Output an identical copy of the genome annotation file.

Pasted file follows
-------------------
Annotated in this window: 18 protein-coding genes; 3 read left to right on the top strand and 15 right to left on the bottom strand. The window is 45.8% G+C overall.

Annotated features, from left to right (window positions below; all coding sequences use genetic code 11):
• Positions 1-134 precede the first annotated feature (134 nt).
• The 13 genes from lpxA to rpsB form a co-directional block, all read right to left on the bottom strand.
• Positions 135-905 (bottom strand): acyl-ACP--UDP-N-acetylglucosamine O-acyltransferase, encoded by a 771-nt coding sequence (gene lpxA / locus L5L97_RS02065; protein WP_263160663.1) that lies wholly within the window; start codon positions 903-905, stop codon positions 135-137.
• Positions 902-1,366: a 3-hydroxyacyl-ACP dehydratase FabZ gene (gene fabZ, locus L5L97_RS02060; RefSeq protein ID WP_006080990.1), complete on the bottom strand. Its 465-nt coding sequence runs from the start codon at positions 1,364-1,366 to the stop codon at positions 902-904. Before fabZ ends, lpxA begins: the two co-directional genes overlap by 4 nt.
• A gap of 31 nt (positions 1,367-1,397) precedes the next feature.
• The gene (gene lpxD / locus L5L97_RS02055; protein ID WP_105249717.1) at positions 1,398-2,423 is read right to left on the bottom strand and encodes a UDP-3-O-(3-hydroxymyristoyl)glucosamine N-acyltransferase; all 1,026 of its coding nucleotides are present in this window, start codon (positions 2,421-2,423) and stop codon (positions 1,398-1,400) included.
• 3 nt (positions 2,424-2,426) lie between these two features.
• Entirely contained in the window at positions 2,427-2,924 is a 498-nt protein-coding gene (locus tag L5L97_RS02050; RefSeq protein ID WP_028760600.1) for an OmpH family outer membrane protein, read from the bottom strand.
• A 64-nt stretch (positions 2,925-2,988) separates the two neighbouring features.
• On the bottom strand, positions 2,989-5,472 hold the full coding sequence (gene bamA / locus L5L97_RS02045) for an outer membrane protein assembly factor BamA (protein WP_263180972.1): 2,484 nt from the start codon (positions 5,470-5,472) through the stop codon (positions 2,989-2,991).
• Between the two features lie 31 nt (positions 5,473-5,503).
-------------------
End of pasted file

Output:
Annotated in this window: 18 protein-coding genes; 3 read left to right on the top strand and 15 right to left on the bottom strand. The window is 45.8% G+C overall.

Annotated features, from left to right (window positions below; all coding sequences use genetic code 11):
• Positions 1-134 precede the first annotated feature (134 nt).
• The 13 genes from lpxA to rpsB form a co-directional block, all read right to left on the bottom strand.
• Positions 135-905 (bottom strand): acyl-ACP--UDP-N-acetylglucosamine O-acyltransferase, encoded by a 771-nt coding sequence (gene lpxA / locus L5L97_RS02065; protein WP_263160663.1) that lies wholly within the window; start codon positions 903-905, stop codon positions 135-137.
• Positions 902-1,366: a 3-hydroxyacyl-ACP dehydratase FabZ gene (gene fabZ, locus L5L97_RS02060; RefSeq protein ID WP_006080990.1), complete on the bottom strand. Its 465-nt coding sequence runs from the start codon at positions 1,364-1,366 to the stop codon at positions 902-904. Before fabZ ends, lpxA begins: the two co-directional genes overlap by 4 nt.
• A gap of 31 nt (positions 1,367-1,397) precedes the next feature.
• The gene (gene lpxD / locus L5L97_RS02055; protein ID WP_105249717.1) at positions 1,398-2,423 is read right to left on the bottom strand and encodes a UDP-3-O-(3-hydroxymyristoyl)glucosamine N-acyltransferase; all 1,026 of its coding nucleotides are present in this window, start codon (positions 2,421-2,423) and stop codon (positions 1,398-1,400) included.
• 3 nt (positions 2,424-2,426) lie between these two features.
• Entirely contained in the window at positions 2,427-2,924 is a 498-nt protein-coding gene (locus tag L5L97_RS02050; RefSeq protein ID WP_028760600.1) for an OmpH family outer membrane protein, read from the bottom strand.
• A 64-nt stretch (positions 2,925-2,988) separates the two neighbouring features.
• On the bottom strand, positions 2,989-5,472 hold the full coding sequence (gene bamA / locus L5L97_RS02045) for an outer membrane protein assembly factor BamA (protein WP_263180972.1): 2,484 nt from the start codon (positions 5,470-5,472) through the stop codon (positions 2,989-2,991).
• Between the two features lie 31 nt (positions 5,473-5,503).